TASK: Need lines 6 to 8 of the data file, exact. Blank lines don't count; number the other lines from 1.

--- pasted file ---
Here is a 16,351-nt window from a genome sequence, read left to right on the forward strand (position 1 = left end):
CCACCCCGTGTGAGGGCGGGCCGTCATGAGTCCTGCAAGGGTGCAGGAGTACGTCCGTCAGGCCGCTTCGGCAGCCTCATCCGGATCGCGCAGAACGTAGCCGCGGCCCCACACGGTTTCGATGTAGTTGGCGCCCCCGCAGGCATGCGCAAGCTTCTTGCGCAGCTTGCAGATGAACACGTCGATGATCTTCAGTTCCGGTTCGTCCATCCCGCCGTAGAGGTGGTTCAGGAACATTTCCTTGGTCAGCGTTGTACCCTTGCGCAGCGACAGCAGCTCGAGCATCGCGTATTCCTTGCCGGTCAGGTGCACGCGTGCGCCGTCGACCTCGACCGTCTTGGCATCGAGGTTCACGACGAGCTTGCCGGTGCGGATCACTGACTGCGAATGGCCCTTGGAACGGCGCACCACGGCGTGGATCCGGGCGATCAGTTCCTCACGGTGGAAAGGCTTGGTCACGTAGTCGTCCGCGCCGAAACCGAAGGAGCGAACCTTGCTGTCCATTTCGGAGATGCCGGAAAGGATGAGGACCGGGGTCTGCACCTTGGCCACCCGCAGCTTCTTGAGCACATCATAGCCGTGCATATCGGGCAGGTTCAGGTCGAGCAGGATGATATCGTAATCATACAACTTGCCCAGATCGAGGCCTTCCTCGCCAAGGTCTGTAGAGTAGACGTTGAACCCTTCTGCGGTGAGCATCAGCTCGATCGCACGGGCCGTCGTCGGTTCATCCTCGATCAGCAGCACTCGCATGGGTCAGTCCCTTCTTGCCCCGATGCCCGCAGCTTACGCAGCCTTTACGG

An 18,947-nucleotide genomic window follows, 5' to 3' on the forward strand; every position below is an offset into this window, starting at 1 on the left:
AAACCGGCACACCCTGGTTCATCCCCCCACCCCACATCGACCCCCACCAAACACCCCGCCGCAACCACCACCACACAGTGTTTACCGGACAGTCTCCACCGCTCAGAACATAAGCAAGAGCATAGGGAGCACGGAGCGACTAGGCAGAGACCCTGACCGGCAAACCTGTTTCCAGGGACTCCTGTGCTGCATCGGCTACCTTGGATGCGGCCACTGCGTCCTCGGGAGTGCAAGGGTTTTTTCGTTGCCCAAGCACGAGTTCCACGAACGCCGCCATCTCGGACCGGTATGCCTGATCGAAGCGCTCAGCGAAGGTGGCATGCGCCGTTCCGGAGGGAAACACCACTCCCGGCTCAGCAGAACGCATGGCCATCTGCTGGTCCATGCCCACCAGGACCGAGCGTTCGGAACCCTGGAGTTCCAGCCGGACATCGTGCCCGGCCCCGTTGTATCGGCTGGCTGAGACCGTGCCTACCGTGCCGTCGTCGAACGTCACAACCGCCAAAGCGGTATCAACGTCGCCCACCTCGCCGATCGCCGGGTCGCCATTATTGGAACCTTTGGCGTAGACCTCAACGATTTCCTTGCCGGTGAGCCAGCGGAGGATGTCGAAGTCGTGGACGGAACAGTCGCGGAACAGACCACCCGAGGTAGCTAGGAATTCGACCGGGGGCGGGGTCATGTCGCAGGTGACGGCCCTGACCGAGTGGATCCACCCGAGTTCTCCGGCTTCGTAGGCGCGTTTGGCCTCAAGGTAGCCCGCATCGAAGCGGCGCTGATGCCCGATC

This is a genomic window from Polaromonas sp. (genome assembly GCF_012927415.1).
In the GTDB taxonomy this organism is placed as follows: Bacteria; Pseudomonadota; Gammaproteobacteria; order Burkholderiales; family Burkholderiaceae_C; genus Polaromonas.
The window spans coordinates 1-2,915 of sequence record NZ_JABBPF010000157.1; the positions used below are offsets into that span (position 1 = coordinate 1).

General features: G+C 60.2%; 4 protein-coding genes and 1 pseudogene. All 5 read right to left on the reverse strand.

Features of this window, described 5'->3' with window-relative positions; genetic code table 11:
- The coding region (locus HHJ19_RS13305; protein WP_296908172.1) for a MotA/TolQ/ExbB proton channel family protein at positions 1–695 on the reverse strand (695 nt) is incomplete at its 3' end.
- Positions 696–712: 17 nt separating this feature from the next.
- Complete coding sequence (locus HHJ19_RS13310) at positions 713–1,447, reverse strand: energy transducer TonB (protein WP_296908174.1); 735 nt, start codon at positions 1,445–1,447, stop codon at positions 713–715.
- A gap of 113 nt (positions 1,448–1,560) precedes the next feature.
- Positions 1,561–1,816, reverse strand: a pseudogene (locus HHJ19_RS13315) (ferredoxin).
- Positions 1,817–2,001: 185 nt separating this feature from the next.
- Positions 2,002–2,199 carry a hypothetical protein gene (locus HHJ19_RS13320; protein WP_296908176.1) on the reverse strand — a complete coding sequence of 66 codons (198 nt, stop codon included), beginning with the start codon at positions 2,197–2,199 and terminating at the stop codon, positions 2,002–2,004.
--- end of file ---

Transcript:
In the GTDB taxonomy this organism is placed as follows: Bacteria; Pseudomonadota; Gammaproteobacteria; order Burkholderiales; family Burkholderiaceae_C; genus Polaromonas.
The window spans coordinates 1-2,915 of sequence record NZ_JABBPF010000157.1; the positions used below are offsets into that span (position 1 = coordinate 1).

General features: G+C 60.2%; 4 protein-coding genes and 1 pseudogene. All 5 read right to left on the reverse strand.